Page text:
As I wrote yesterday, manifold vacuum was just about to creep up (an inch Hg or so) at 6000 RPM with the black spring installed. The theoretical air consumption of a 289 at 6000 RPM is ~500 cfm, which matches the chart almost perfectly. Maybe dumb luck, because I made several assumptions, but still fun to see.

1965 GT350/R-Model / Re: Holley 715 CFM #3259 float level adjustment
« on: June 16, 2021, 01:00:29 AM »
Mine are now at the equivalent of .0323 but still a little rich, at least for my engine. On an actual GT350 it may be different.

I wonder why they made those idle feed restrictors so large? I understand that they already did that during the 60's?
Do you know if they increased the secondary idle feed as well?

1965 GT350/R-Model / Re: Holley 715 CFM #3259 float level adjustment
« on: June 15, 2021, 05:45:40 PM »
Well, after a long break I finally got back at tuning the Holley. Last year I already installed some bowl sight plugs and had adjusted the float levels a bit below the bottom of the hole (which is the normal rule of thumb setting). But that didn't make any difference.

This time, I took Drew's advice and popped out the idle well plugs. Everything was nice and clean in there, but these carbs have the idle feed restrictors hidden in this well. Measuring their size with a 1 mm drill showed that they were probably ~0.041". I had no idea if that was big or small, but some googling showed that a normal size for a ~750 cfm Holley is in the low .030 range. In combination with my mild roller cam (and thus extra high vacuum), this was probably the reason for the rich transition circuit.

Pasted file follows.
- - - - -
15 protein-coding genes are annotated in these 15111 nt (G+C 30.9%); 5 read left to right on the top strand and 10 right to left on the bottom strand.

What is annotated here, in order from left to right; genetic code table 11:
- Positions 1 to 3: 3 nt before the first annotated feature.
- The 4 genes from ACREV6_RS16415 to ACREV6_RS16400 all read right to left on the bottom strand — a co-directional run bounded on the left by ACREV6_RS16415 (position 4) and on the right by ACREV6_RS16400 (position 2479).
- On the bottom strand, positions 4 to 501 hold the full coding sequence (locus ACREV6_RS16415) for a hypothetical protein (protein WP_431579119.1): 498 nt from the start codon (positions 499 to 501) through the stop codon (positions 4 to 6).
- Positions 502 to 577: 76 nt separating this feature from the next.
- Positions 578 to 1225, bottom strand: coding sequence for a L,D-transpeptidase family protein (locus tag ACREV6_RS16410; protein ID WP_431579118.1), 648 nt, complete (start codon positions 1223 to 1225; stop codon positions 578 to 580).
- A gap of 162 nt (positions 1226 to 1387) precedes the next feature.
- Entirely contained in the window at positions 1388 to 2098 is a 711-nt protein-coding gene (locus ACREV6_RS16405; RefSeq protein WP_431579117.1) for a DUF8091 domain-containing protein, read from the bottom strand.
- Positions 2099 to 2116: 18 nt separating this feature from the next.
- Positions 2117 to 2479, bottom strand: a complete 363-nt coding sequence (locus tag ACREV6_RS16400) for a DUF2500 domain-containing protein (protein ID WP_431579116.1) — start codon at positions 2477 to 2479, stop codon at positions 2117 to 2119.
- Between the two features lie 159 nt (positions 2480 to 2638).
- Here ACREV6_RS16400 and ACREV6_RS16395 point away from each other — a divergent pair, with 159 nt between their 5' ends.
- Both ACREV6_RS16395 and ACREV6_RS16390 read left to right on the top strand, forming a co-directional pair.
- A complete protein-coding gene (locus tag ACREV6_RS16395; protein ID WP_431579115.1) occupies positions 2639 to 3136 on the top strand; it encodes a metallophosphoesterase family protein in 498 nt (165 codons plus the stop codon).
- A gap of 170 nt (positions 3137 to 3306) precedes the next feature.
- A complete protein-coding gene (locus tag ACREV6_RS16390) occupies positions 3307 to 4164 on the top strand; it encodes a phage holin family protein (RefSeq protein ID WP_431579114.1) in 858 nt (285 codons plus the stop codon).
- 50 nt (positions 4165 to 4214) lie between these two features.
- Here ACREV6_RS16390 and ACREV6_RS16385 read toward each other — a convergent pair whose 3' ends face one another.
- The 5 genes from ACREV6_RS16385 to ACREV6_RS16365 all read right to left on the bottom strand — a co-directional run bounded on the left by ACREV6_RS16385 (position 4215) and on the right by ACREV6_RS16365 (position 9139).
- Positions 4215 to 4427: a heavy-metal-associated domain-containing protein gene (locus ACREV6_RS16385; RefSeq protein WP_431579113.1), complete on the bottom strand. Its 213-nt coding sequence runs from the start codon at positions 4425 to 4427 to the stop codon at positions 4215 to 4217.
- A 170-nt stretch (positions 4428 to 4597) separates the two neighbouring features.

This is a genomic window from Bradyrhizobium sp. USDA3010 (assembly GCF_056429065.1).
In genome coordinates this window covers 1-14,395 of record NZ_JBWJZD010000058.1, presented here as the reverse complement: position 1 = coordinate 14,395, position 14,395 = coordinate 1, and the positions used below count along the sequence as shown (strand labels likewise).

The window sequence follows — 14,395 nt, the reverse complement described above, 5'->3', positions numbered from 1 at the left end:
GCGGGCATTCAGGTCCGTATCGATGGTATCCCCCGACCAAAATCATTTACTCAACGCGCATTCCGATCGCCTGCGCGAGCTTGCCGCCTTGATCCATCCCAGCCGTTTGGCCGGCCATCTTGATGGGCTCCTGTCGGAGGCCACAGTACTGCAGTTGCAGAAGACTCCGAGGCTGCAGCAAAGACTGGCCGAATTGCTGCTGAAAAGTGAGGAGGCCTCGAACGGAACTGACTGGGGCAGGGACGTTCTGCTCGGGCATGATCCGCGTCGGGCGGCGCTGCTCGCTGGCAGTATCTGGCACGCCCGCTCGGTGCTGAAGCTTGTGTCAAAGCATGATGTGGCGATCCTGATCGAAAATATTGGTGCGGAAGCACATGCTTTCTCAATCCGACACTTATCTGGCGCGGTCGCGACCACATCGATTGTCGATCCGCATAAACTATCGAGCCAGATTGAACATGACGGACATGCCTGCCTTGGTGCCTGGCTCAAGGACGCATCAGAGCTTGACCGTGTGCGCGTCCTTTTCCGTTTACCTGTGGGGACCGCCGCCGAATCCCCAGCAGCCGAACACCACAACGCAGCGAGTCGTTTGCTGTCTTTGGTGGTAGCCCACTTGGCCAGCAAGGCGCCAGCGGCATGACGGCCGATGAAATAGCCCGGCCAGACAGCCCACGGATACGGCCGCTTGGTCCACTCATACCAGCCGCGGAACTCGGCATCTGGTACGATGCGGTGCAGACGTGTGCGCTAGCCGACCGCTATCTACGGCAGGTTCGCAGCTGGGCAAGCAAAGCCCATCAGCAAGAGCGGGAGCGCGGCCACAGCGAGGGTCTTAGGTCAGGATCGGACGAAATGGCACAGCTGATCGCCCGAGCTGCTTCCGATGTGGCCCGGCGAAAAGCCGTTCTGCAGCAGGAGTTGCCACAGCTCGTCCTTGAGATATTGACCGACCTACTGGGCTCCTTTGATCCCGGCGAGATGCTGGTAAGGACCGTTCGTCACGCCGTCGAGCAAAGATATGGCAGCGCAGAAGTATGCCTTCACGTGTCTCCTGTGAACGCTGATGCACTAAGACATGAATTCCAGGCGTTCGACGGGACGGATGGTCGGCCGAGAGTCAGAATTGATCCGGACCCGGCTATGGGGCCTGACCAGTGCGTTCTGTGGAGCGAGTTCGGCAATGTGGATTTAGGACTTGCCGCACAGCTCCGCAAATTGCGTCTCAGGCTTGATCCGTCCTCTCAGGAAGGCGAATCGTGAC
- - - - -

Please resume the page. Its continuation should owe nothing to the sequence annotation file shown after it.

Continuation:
I stuck in some small wires and made some new caps out of aluminum (I didn't have any brass ones). That leaned out the transition circuit somewhat from 10 to 11.5 and thus not nearly enough. At cruising speeds, the AFR creep up somewhat but dropped back to 12 right away due to the power valve. Looking at the vacuum gauge during driving, I concluded that the 8,5" power valve kicked in way too soon. I then installed a 6,5" PV which allowed the AFR creep up to 14, but the power valve still kicked in too soon, especially in fifth gear.

I took it apart again, inserted a thicker wire in the idle feed restriction (0.024", reducing the flow area by 1/3th) and at the same time, I also installed #66 jets (instead of the stock #68), a 3.5" power valve and the stiffest (black) spring in the secondary canister (it had the next to lightest yellow one, which I assume is what it came with). Not very scientific perhaps to make so many changes at the same time, but I had grown tired of taking the carb apart all the time.